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Response to: ‘Variation in antinuclear antibody detection by automated indirect immunofluorescence analysis’ by van Hoovels et al
  1. David S Pisetsky1,
  2. Diane M Spencer1,
  3. Peter E Lipsky2,
  4. Brad H Rovin3
  1. 1 Department of Medicine and Immunology, Duke University Medical Center and Medical Research Service, Veterans Administration Medical Center, Durham, North Carolina, USA
  2. 2 RILITE Research Institute, Charlottesville, Virginia, USA
  3. 3 Division of Nephrology, The Ohio State University, Wexner Medical Center, Columbus, Ohio, USA
  1. Correspondence to Dr David S Pisetsky, Department of Medicine and Immunology, Duke University Medical Center, Durham, NC 27705, USA; david.pisetsky{at}duke.edu

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We thank van Hoovels et al 1 for their comments on our article2 on the variability of antinuclear antibody (ANA) determinations; other letters also discussed ANA testing issues.3 4 Meroni et al noted the value of distinguishing staining patterns by immunofluorescence assays (IFAs).3 In his discussion, Dr Mahler recommended the use of automated or computer-assisted diagnostic (CAD) systems as a way to reduce the variability and subjectivity that can occur with visual reading of IFA for ANA determinations.4 As the data presented by Van Hoovels and colleagues in their letter indicate, even automated systems have limitations. A prior publication on CAD systems highlighted quality assurance approaches to address these problems.5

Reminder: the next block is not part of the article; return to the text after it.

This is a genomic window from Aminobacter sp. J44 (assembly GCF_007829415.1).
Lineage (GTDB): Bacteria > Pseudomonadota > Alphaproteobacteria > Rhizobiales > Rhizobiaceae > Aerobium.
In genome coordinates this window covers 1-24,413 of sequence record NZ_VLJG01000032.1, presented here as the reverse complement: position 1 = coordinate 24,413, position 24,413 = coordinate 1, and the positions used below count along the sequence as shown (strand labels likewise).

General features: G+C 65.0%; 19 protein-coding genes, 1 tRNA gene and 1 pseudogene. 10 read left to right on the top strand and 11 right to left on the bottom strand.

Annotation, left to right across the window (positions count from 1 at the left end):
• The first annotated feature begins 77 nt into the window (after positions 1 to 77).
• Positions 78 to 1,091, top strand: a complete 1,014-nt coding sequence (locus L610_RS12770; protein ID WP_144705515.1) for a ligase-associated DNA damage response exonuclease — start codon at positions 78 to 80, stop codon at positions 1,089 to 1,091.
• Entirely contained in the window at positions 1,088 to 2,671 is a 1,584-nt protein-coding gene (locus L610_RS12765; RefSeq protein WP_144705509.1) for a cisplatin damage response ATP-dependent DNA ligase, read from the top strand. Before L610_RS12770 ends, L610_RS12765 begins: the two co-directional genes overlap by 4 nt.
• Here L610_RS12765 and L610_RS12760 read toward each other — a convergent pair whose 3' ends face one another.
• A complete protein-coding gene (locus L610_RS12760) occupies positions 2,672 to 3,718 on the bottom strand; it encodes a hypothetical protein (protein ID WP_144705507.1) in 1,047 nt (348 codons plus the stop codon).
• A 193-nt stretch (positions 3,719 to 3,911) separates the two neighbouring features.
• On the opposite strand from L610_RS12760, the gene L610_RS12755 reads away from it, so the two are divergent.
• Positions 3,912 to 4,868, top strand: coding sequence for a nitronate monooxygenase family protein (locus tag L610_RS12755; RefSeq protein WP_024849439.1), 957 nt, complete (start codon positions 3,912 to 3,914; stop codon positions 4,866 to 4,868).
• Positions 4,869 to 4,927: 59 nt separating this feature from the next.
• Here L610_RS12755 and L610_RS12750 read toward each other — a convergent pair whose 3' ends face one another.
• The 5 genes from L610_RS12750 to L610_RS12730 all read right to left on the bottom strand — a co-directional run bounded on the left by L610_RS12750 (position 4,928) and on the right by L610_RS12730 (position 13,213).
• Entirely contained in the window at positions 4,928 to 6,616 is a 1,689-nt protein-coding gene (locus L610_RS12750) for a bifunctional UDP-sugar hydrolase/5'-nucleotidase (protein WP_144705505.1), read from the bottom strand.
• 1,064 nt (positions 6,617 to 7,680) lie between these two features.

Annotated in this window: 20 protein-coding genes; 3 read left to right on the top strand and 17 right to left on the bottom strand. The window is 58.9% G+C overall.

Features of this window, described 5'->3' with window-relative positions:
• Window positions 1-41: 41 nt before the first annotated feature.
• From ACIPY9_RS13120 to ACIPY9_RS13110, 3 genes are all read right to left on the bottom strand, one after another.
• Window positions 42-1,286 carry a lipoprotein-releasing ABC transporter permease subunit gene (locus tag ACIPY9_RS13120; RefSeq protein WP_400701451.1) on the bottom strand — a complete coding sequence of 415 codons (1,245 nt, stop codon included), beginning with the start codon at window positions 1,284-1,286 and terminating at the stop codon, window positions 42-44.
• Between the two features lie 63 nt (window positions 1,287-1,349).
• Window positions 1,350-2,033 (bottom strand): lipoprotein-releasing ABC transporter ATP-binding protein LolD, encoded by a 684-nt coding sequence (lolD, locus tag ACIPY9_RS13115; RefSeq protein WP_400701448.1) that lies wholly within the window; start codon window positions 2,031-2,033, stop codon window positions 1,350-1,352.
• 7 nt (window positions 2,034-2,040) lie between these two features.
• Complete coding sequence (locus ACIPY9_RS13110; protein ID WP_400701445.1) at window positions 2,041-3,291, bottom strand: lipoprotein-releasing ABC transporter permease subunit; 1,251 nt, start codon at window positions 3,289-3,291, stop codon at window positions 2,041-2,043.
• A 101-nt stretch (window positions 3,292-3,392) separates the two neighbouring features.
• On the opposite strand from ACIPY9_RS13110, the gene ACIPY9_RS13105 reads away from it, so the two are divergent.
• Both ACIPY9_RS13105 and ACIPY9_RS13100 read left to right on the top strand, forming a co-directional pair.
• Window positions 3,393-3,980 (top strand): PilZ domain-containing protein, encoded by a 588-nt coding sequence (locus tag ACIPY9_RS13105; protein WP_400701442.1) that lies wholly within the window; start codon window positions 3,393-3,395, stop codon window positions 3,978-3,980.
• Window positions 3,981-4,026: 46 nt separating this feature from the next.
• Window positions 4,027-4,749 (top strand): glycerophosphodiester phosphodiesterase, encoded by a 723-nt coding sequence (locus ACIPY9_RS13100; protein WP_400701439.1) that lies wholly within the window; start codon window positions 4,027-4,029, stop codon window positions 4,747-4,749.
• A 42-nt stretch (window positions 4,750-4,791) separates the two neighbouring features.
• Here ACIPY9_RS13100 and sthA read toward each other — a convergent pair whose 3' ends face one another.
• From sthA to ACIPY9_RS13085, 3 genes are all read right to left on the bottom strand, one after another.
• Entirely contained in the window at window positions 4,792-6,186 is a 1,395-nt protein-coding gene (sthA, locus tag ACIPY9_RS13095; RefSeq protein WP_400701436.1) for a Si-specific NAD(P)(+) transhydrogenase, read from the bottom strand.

Clearly, even with well-validated assays that include CAD interpretation, available ANA assays show variability. This variability can affect diagnostic evaluation and decision-making; in the context of clinical trials for ‘active, autoantibody positive’ disease, these assay issues can determine trial entry and lead to screen failures. Furthermore, assay variability could affect the prescription of agents that have been approved for patients who are ANA or anti-DNA positive. We, therefore, welcome further discussion on ANA testing and the opportunity to develop more robust and reproducible assays as well as to achieve greater harmonisation with existing platforms.

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Footnotes

  • Handling editor Josef S Smolen

  • Competing interests None declared.

  • Patient consent Not required.

  • Provenance and peer review Commissioned; internally peer reviewed.

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